Choosing a name for your yoga business is an important and exciting step in creating the business that you want to build. However, the pressure to find something that resonates and is also respectful of the history and culture of yoga can feel like a challenge. 

So how do you choose a business name, and know that it’s the right one? This can feel like a big decision, and here is some advice to guide you through it. 

Step 1

The first step is to conduct research. Market research is a powerful tool and can be part of a wider business plan. See our article here to dive a little deeper into why you need it in your business.

During your research, make a note of the names of other local businesses in the wellness field. First and foremost, you need to be certain that no other business is using the same name locally otherwise it will be confusing. And if there is another business anywhere using that name you should check if it is trademarked, prohibiting another business from using it.

When you consider the different names, think about their appeal: what do you like or dislike? Consider the nuances of the names – what images do they bring up for you? Why do they appeal to you? Notice the font, lettering and logo design. All of these things will come together in your business so figuring out your tastes is important. 

Taking inspiration from other businesses is a great benchmark for establishing your own name, logo and brand. 

Step 2

Next, think about how to reflect your yoga style and intention in the name. Is your business centred around a particular style or modality, or will it incorporate multiple styles, possibly even multiple teachers?

This is where you might want to pause for a moment and consider, if you haven’t already, whether defining a niche is something your business could benefit from. If, for example, you are really drawn to a particular type of yoga, perhaps you use that in the name to draw clients in with that specific interest. For example Yoga for Aging, Iyengar Yoga, Kids Yoga are clear descriptions of the offerings within that business. 

While niching down gives you a solid base to market to and makes your business more specific, it could also limit your business if you are intending to appeal to a much broader audience, say for example in a studio setting. We wrote a blog post on defining a niche that takes a deeper dive into this concept. 

Step 3

The next step is to think about who you want to appeal to. In your marketing, it can be a good idea to formulate who your ideal client is by creating a client avatar or persona, and we have a great blog post on that here.  Developing this persona early in your business journey can really help you streamline your marketing strategy, starting with your business name. 

Some things to think about:

  • Do you have one ideal student, or multiple?
  • What are their characteristics – age, occupation, life stage, level of yoga experience?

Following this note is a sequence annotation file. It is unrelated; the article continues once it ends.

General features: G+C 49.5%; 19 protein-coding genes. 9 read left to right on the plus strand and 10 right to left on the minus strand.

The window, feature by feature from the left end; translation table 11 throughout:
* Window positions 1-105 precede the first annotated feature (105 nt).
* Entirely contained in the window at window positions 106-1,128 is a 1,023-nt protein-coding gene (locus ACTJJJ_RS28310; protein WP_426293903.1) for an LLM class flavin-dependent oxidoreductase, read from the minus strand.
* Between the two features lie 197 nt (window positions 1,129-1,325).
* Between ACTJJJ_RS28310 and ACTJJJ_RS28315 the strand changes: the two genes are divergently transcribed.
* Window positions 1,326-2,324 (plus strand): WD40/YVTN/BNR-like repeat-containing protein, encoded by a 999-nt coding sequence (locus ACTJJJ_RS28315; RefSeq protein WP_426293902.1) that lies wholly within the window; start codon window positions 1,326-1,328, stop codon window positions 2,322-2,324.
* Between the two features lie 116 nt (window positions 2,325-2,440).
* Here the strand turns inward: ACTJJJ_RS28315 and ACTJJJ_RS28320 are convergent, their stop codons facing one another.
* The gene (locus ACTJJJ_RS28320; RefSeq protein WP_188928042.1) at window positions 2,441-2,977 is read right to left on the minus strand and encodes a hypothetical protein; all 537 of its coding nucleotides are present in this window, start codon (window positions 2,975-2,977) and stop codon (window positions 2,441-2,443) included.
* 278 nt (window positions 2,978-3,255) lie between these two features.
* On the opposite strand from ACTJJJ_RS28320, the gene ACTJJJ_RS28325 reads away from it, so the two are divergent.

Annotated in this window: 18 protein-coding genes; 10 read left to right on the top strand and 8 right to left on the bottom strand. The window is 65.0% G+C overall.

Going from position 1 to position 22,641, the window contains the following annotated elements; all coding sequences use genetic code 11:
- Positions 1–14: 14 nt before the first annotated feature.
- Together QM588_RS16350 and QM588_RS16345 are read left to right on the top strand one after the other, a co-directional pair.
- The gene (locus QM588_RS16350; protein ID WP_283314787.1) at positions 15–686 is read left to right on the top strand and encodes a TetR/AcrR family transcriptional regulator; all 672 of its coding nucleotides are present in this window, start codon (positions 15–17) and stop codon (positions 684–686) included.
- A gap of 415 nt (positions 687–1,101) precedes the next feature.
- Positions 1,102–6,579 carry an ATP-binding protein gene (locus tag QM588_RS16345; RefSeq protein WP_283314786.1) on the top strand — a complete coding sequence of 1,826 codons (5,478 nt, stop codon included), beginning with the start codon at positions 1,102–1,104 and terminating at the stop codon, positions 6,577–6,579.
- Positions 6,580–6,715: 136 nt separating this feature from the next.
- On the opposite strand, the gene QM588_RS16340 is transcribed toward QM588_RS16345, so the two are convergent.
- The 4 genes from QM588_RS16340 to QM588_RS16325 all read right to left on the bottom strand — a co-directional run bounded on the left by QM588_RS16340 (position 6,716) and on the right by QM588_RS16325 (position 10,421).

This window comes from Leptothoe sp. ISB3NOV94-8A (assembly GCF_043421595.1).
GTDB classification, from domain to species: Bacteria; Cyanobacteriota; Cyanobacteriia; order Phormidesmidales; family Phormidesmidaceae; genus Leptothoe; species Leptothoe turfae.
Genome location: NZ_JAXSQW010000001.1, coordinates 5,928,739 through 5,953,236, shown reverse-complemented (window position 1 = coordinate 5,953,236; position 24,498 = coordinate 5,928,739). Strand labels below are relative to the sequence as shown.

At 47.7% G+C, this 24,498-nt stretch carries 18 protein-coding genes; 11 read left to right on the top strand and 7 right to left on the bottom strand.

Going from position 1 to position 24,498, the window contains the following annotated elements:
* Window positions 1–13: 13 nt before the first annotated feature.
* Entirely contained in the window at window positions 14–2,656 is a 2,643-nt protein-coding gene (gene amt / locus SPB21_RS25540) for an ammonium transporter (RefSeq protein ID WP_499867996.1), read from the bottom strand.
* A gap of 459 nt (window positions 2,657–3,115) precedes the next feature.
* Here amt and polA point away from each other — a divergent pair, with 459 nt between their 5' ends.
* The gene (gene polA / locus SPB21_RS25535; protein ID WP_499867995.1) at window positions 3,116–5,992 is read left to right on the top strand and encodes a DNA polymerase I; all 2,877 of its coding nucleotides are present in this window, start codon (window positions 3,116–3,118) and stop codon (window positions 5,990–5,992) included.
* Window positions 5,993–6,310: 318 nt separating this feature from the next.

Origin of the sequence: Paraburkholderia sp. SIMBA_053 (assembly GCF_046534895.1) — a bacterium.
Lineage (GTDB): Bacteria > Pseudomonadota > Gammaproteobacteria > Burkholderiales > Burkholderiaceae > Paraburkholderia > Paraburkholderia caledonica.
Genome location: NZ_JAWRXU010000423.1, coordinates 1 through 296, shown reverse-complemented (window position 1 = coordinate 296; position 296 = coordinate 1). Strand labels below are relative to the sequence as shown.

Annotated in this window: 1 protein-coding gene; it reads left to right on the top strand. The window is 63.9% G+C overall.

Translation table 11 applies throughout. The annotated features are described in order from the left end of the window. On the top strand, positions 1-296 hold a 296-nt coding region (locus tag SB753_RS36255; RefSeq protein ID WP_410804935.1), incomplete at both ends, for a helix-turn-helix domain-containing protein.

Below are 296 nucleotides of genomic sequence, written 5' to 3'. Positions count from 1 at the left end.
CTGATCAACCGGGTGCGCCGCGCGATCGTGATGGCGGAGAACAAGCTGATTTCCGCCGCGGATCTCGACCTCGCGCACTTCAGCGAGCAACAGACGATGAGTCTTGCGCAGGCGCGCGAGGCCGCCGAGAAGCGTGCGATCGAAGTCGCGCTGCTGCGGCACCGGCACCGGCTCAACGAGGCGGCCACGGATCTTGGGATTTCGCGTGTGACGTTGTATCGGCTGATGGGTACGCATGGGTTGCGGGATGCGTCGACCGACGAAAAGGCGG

• Is inclusivity important to you? If so, be aware of that in your name choices. 
  • Choose a name that is authentic to you and your experience, as opposed to trying to create something that feels punchy, or catchy. The name will ultimately represent you so having a strong connection to it, and feeling proud of it, is important. 
  • Having a name that is easy to read and can be easily pronounced is also good practice.

Step 4

The most important step is to reflect and be sure that any potential names are respectful of the cultural and ancient history of the practice that your yoga business represents. Cultural appropriation in yoga is being more widely recognized and it’s important to understand what this concept is, in order to ensure that you are being appreciative of the culture that your business is part of, rather than appropriative of it.

Cultural appropriation is defined as: the unacknowledged or inappropriate adoption of the customs, practices, ideas, etc. of one people or society by members of another and typically more dominant people or society.

There are many resources available to help understand cultural appropriation and the harm it causes, here is a great article to learn more about this topic in yoga.

Step 5

Test your name ideas! Once you have narrowed down potential names, ask your friends, family, and even clients. You could ask your followers on social media, or in a group of other yoga teachers. Ask openly for feedback, think about the logo and name design, and be guided by the opinions that you hear. Often, feedback from people that you do not know provides a more honest view without the restrictions of potential hurt feelings, but people closer to you have the perspective of who you are, your intentions and representations more clearly. 

At OfferingTree, we believe in the power of the hive mind, and our users give us feedback and requests on a daily basis that we transfer into features and improvements in our websites. We believe in being a mindful tech company, and at the heart of our business is a genuine desire to provide a system for wellness professionals that enables you to focus on delivering your business services with a minimal admin burden from your website. We would love to talk to you if you are interested in learning more. Contact us at [email protected] or alternatively, you can schedule a demo with us via this link.

Pin It on Pinterest